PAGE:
In September, we held a major fundraiser at Fatboys Southern Smokehouse on the Byward Market.  Shawn and Jenny from Fatboys were incredibly kind to us, giving us the run of the place on a Friday night.  Local band Running Naked were super generous, donating an evening of their time to the cause.  We hoped to raise $2,000-$3,000 initially.  The evening of the event, I guessed we might clear $4,000.  Once it was all added up, we ended up making $6,000 for the charity that night.  We are so blessed with family and friends who rally when asked.  You are all AMAZING.

Team Canada at Fatboys

There were definitely some bumps along the way:  one of our runners was sidelined by a knee injury; and another by a broken toe.  A third had family-illness issues that kept her from participating in the run (while missed at the event, she properly put priority on her baby & husband).

So – fast-forward to Chicago Marathon weekend!  I was flying through Toronto via Porter Airlines, so I could meet my brother Lee.  Unfortunately, Porter cancelled our Toronto-Chicago trip and the net-net of it was Lee had to buy an Air Canada flight (from another airport!) whereas Porter bumped me to a convenient flight … 13 hours later.  So I landed in Chicago approximately 19 hours after I woke up on Oct 9 (note:  Ottawa to Chicago is a 2-hour flight).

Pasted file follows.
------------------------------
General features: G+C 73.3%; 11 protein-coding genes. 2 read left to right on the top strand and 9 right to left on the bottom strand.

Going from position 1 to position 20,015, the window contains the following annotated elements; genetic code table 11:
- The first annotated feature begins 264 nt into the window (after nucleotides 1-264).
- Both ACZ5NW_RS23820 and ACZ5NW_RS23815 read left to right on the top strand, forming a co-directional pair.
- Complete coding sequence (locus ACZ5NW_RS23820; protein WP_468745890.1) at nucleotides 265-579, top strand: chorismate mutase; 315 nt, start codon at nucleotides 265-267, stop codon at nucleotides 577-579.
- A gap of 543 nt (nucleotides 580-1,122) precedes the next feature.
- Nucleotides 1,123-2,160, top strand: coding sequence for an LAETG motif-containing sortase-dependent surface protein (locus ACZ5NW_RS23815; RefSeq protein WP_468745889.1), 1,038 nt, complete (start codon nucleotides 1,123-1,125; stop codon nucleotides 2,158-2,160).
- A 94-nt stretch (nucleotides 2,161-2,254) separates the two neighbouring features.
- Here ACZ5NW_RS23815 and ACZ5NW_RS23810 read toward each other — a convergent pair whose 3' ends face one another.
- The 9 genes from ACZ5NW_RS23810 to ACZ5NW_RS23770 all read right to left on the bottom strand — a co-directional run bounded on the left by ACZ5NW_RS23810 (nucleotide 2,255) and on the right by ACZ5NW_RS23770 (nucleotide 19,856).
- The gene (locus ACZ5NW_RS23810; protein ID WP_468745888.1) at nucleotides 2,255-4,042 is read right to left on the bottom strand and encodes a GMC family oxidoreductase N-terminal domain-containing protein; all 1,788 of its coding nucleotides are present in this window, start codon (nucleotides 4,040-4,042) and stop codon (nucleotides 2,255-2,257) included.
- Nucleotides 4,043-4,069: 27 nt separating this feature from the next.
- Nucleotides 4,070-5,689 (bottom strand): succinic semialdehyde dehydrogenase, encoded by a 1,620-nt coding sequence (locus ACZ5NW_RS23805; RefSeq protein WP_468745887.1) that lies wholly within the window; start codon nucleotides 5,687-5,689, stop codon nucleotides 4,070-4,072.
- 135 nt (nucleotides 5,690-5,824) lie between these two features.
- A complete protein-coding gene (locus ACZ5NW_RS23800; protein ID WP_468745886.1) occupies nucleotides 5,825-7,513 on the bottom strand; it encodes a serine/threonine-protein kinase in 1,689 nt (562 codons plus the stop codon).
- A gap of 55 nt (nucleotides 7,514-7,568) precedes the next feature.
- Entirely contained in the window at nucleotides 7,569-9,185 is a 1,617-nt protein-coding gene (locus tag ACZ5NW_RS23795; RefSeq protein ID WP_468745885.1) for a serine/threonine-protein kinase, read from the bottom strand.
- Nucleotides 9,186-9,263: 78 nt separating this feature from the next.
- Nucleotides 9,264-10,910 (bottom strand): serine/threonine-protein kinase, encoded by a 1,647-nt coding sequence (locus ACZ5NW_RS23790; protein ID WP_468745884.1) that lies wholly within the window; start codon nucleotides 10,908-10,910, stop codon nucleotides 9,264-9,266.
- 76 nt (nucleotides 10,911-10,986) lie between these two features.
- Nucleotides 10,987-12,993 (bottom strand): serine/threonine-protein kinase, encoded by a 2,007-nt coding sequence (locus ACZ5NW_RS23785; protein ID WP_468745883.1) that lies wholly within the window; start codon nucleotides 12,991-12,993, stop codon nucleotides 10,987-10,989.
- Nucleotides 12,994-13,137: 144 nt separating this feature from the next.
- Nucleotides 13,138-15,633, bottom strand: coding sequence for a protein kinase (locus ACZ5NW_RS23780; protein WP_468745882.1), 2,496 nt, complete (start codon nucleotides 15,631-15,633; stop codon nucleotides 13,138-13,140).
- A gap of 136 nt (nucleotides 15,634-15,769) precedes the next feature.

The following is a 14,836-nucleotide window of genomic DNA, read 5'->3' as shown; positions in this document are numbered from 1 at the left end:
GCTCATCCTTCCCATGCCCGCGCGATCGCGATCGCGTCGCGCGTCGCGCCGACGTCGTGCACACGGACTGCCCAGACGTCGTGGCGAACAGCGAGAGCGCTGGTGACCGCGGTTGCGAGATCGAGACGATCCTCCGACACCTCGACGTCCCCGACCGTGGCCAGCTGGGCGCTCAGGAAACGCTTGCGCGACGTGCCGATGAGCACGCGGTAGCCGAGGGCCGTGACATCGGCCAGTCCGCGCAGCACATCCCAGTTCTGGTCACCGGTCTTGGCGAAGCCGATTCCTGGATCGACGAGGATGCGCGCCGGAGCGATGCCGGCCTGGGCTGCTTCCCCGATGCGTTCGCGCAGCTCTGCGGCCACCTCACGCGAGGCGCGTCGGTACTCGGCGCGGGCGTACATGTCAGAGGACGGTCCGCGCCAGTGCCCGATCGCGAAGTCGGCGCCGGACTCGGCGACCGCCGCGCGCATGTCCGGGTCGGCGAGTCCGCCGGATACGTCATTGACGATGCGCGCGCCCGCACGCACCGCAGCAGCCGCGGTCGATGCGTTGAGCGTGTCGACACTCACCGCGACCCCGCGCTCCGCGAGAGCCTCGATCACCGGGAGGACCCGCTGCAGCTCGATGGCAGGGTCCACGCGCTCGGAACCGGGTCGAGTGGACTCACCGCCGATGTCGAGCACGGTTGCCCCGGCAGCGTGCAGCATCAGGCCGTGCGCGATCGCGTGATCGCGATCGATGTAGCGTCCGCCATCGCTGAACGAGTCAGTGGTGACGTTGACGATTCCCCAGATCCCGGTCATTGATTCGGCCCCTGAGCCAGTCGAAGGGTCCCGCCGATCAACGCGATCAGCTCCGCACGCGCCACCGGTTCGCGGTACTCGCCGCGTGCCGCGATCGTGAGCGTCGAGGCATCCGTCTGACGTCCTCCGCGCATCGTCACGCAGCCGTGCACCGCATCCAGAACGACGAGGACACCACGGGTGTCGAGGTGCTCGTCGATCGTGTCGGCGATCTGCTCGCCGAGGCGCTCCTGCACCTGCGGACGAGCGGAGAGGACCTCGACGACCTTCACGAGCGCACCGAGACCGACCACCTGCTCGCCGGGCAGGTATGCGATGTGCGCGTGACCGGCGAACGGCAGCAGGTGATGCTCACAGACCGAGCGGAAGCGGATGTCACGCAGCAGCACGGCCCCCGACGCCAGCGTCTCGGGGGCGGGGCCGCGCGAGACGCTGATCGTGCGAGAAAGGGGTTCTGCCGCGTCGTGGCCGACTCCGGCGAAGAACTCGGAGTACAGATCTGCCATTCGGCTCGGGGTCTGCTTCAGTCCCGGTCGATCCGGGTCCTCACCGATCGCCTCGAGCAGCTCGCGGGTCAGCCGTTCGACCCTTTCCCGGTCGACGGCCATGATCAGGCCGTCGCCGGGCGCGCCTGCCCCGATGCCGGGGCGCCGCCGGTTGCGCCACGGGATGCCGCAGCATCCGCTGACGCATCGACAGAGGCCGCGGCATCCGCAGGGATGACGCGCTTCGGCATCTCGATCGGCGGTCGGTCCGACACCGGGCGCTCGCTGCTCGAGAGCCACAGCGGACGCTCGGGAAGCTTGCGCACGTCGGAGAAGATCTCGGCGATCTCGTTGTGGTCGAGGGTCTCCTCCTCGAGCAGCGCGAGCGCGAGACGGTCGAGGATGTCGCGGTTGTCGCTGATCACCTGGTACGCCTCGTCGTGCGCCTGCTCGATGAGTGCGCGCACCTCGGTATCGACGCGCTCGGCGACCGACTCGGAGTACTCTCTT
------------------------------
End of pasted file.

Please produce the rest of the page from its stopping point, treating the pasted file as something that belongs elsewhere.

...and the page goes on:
Not an auspicious start!  But Saturday changed all of that.

On Saturday, we met up with the rest of Team Imerman Angels – over 200 runners who, like us, were training all summer & fall and raising money for the cause.  Collectively Team Canada raised over $25,000 US for IA, and the greater team raised over $300,000 US.  To put that into perspective:  it costs IA approximately $350 per connection between a cancer fighter/caregiver and a peer.  So our work this summer/fall created the possibility for over 850 Mentor Angel connections.

Team IA Photo Pre-Marathon - Oct 11 2015

Further, there was a butterfly effect:  from our fundraiser at Fatboys, we had cancer survivors contact the charity to register on their Mentor Angel database; and a couple of local friends who were unaware of the service, took advantage of it for themselves or for a loved one.